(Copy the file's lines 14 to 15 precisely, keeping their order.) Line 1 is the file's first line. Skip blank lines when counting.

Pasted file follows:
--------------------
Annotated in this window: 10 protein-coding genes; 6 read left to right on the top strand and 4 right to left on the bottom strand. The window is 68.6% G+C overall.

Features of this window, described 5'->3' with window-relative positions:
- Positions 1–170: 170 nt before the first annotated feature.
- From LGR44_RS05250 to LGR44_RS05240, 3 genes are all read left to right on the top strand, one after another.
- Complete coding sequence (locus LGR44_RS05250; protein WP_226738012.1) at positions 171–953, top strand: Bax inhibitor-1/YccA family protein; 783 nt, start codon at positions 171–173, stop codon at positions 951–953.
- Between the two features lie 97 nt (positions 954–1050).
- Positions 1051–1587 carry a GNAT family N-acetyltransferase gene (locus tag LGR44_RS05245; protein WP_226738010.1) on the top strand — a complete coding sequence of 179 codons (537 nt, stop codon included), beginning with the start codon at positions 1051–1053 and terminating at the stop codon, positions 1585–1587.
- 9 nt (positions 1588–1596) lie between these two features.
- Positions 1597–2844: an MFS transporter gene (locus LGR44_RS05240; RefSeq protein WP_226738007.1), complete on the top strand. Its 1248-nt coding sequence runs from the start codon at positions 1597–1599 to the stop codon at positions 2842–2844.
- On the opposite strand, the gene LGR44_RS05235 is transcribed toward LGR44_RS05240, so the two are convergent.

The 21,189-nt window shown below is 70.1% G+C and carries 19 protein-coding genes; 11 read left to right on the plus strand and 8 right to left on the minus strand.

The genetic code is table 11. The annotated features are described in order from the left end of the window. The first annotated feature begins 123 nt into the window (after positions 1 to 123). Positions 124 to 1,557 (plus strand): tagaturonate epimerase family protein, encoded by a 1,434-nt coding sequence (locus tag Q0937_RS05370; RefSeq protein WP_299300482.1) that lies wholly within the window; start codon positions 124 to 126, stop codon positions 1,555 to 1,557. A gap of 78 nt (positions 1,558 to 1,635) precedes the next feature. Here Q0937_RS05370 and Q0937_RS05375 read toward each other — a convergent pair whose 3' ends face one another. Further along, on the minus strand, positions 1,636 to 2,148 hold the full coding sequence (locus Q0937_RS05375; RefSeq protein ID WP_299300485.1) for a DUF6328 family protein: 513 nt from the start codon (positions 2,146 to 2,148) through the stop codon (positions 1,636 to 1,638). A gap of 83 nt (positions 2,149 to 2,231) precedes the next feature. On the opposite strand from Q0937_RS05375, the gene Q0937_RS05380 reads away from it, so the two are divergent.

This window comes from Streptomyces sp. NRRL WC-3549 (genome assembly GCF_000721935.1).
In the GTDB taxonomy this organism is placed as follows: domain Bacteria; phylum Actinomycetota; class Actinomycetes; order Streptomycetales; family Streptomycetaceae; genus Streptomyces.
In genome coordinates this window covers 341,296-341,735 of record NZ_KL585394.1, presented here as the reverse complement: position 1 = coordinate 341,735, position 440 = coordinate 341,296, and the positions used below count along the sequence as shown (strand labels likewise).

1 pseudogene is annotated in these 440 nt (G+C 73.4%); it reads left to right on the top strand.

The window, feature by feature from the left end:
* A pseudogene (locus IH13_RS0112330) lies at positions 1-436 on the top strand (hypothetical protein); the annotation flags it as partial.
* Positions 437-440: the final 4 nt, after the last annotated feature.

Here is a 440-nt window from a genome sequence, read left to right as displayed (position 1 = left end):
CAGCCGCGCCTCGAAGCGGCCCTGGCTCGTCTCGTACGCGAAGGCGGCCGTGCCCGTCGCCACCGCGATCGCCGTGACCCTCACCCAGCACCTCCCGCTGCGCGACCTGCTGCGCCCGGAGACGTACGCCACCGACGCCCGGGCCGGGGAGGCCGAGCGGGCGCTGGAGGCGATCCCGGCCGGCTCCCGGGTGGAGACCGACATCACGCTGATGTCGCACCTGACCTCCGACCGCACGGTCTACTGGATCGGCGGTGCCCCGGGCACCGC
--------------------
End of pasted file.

In the GTDB taxonomy this organism is placed as follows: domain Bacteria; phylum Actinomycetota; class Actinomycetes; order Streptomycetales; family Streptomycetaceae; genus Streptomyces.
In genome coordinates this window covers 341,296-341,735 of record NZ_KL585394.1, presented here as the reverse complement: position 1 = coordinate 341,735, position 440 = coordinate 341,296, and the positions used below count along the sequence as shown (strand labels likewise).